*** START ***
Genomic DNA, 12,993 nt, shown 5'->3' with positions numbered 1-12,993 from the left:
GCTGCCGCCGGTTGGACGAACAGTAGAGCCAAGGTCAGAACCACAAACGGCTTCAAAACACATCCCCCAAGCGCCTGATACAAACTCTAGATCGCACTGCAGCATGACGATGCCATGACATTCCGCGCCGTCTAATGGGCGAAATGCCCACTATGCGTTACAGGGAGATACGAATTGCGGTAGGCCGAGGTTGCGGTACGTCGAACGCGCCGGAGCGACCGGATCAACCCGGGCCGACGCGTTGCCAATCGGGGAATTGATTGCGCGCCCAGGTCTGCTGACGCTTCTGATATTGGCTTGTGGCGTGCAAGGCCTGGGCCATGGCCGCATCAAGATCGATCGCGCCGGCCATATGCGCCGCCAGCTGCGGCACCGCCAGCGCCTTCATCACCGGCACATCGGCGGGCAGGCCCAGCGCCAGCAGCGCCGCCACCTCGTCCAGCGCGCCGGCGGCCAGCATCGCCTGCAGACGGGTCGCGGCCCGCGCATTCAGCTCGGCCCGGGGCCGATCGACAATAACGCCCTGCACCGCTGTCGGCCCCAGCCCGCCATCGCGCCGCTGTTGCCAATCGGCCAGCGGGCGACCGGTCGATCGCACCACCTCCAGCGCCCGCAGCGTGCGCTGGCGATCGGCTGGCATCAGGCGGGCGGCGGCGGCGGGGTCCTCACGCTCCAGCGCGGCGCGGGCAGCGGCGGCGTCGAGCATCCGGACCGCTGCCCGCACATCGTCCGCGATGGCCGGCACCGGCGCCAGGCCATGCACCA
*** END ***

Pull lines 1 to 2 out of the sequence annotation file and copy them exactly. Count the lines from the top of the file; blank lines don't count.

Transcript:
Genomic DNA, 12,993 nt, shown 5'->3' with positions numbered 1-12,993 from the left:
GCTGCCGCCGGTTGGACGAACAGTAGAGCCAAGGTCAGAACCACAAACGGCTTCAAAACACATCCCCCAAGCGCCTGATACAAACTCTAGATCGCACTGCAGCATGACGATGCCATGACATTCCGCGCCGTCTAATGGGCGAAATGCCCACTATGCGTTACAGGGAGATACGAATTGCGGTAGGCCGAGGTTGCGGTACGTCGAACGCGCCGGAGCGACCGGATCAACCCGGGCCGACGCGTTGCCAATCGGGGAATTGATTGCGCGCCCAGGTCTGCTGACGCTTCTGATATTGGCTTGTGGCGTGCAAGGCCTGGGCCATGGCCGCATCAAGATCGATCGCGCCGGCCATATGCGCCGCCAGCTGCGGCACCGCCAGCGCCTTCATCACCGGCACATCGGCGGGCAGGCCCAGCGCCAGCAGCGCCGCCACCTCGTCCAGCGCGCCGGCGGCCAGCATCGCCTGCAGACGGGTCGCGGCCCGCGCATTCAGCTCGGCCCGGGGCCGATCGACAATAACGCCCTGCACCGCTGTCGGCCCCAGCCCGCCATCGCGCCGCTGTTGCCAATCGGCCAGCGGGCGACCGGTCGATCGCACCACCTCCAGCGCCCGCAGCGTGCGCTGGCGATCGGCTGGCATCAGGCGGGCGGCGGCGGCGGGGTCCTCACGCTCCAGCGCGGCGCGGGCAGCGGCGGCGTCGAGCATCCGGACCGCTGCCCGCACATCGTCCGCGATGGCCGGCACCGGCGCCAGGCCATGCACCA